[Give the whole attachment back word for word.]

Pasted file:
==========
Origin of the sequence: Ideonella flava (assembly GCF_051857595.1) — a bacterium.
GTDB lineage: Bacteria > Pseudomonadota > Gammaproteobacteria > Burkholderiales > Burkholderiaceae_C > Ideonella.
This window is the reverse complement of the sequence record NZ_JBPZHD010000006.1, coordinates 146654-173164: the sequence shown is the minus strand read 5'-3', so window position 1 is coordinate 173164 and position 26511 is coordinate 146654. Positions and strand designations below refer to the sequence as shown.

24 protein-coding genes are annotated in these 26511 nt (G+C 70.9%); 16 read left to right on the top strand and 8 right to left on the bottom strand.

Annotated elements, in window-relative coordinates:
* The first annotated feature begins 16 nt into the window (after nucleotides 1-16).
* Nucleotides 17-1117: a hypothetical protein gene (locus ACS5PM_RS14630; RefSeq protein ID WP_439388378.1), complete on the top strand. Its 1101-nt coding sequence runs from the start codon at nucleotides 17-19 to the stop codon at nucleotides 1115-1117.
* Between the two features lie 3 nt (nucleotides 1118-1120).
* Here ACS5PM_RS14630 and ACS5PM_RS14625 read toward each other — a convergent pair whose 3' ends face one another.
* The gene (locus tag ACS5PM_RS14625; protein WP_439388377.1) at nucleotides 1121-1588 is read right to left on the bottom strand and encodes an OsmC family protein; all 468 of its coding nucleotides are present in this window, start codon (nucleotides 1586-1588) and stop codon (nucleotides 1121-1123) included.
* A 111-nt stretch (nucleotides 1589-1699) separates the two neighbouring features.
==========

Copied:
Origin of the sequence: Ideonella flava (assembly GCF_051857595.1) — a bacterium.
GTDB lineage: Bacteria > Pseudomonadota > Gammaproteobacteria > Burkholderiales > Burkholderiaceae_C > Ideonella.
This window is the reverse complement of the sequence record NZ_JBPZHD010000006.1, coordinates 146654-173164: the sequence shown is the minus strand read 5'-3', so window position 1 is coordinate 173164 and position 26511 is coordinate 146654. Positions and strand designations below refer to the sequence as shown.

24 protein-coding genes are annotated in these 26511 nt (G+C 70.9%); 16 read left to right on the top strand and 8 right to left on the bottom strand.

Annotated elements, in window-relative coordinates:
* The first annotated feature begins 16 nt into the window (after nucleotides 1-16).
* Nucleotides 17-1117: a hypothetical protein gene (locus ACS5PM_RS14630; RefSeq protein ID WP_439388378.1), complete on the top strand. Its 1101-nt coding sequence runs from the start codon at nucleotides 17-19 to the stop codon at nucleotides 1115-1117.
* Between the two features lie 3 nt (nucleotides 1118-1120).
* Here ACS5PM_RS14630 and ACS5PM_RS14625 read toward each other — a convergent pair whose 3' ends face one another.
* The gene (locus tag ACS5PM_RS14625; protein WP_439388377.1) at nucleotides 1121-1588 is read right to left on the bottom strand and encodes an OsmC family protein; all 468 of its coding nucleotides are present in this window, start codon (nucleotides 1586-1588) and stop codon (nucleotides 1121-1123) included.
* A 111-nt stretch (nucleotides 1589-1699) separates the two neighbouring features.